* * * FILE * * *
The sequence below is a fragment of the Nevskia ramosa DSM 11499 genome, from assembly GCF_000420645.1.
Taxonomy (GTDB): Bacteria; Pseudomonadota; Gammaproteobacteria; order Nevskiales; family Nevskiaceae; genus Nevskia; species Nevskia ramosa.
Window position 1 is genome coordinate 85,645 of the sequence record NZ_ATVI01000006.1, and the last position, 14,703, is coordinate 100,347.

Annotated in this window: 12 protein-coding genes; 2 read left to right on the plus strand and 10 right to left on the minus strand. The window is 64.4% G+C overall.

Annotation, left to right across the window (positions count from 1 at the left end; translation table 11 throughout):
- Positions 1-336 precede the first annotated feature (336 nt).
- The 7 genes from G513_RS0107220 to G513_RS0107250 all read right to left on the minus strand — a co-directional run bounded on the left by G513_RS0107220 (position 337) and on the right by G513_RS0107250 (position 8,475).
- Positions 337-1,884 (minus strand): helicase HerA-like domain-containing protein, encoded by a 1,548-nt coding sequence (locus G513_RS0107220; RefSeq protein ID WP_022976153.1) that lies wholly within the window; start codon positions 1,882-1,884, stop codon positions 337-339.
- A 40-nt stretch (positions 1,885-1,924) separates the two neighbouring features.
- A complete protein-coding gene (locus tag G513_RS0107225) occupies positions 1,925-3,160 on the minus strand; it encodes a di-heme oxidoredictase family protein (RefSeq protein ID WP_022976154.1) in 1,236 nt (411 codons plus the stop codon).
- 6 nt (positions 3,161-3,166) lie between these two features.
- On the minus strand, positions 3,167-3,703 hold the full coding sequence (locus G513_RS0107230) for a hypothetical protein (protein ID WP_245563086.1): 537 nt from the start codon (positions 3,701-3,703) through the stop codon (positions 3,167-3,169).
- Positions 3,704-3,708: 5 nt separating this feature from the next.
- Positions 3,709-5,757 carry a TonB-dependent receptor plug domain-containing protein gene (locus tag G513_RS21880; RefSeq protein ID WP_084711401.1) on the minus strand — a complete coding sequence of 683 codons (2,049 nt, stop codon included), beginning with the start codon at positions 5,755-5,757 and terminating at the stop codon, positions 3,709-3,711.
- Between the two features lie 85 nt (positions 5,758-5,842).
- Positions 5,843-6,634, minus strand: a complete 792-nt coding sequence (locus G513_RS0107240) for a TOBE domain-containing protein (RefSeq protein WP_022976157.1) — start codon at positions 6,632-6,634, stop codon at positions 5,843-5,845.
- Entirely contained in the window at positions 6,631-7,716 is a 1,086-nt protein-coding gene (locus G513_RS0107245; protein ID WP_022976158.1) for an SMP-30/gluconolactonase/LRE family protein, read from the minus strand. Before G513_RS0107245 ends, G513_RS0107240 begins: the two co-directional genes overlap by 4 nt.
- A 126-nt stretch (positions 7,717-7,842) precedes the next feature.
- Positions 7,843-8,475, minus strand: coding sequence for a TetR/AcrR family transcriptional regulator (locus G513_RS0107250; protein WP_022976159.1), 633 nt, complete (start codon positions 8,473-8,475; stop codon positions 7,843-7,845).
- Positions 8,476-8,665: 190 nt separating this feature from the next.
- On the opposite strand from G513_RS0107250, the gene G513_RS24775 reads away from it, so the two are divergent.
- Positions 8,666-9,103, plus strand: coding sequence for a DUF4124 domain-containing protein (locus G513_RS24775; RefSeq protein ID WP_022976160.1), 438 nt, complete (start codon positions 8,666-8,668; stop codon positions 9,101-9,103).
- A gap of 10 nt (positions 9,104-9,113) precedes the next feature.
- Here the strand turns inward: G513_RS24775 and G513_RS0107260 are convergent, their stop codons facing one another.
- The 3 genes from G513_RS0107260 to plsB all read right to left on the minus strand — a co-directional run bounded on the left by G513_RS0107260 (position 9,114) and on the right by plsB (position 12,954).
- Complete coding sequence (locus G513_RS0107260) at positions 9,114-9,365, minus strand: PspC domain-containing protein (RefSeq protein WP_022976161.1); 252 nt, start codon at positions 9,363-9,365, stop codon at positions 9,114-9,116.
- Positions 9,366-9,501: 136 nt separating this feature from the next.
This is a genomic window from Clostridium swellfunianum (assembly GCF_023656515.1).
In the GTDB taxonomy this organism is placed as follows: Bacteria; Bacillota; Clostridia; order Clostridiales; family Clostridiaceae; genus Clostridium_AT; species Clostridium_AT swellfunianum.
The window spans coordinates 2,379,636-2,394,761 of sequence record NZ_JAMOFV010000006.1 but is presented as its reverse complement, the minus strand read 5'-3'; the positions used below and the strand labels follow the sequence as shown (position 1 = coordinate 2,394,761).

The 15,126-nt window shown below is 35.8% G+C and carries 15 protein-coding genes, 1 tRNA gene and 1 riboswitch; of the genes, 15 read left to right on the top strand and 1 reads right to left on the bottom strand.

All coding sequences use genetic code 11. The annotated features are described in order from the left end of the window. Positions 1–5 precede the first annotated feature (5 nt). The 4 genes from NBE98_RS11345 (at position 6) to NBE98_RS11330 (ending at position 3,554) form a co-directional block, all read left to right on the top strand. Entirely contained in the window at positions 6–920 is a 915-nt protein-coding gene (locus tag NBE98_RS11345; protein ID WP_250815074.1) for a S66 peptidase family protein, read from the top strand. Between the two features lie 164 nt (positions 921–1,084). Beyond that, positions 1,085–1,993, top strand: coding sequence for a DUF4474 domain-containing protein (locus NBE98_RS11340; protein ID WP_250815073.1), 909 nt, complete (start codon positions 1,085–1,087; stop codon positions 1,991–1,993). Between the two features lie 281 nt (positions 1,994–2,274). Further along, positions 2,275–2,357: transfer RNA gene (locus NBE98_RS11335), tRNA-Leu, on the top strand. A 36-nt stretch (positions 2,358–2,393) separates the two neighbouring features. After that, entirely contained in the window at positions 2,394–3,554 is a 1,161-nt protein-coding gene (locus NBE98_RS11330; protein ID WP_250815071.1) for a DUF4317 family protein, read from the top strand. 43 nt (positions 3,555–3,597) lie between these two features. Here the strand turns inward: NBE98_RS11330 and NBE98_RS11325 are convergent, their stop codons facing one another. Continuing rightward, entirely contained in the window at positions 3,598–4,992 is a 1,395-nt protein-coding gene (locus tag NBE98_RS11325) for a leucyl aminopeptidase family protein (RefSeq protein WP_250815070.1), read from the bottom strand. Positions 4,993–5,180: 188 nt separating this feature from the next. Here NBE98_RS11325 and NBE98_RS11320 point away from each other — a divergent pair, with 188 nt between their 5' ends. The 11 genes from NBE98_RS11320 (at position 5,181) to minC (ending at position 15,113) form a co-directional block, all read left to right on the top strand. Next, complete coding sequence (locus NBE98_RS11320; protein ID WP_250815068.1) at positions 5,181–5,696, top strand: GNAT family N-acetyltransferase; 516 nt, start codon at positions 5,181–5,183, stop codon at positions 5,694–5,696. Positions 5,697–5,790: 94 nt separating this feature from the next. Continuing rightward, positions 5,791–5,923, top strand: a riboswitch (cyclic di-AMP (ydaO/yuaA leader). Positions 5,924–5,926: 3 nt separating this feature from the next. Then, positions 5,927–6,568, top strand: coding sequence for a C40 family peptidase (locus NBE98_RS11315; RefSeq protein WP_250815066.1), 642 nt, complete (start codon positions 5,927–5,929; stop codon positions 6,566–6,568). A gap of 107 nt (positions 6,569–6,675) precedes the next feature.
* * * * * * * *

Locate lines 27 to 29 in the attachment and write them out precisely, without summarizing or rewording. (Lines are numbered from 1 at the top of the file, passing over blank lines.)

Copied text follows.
- Positions 9,366-9,501: 136 nt separating this feature from the next.
This is a genomic window from Clostridium swellfunianum (assembly GCF_023656515.1).
In the GTDB taxonomy this organism is placed as follows: Bacteria; Bacillota; Clostridia; order Clostridiales; family Clostridiaceae; genus Clostridium_AT; species Clostridium_AT swellfunianum.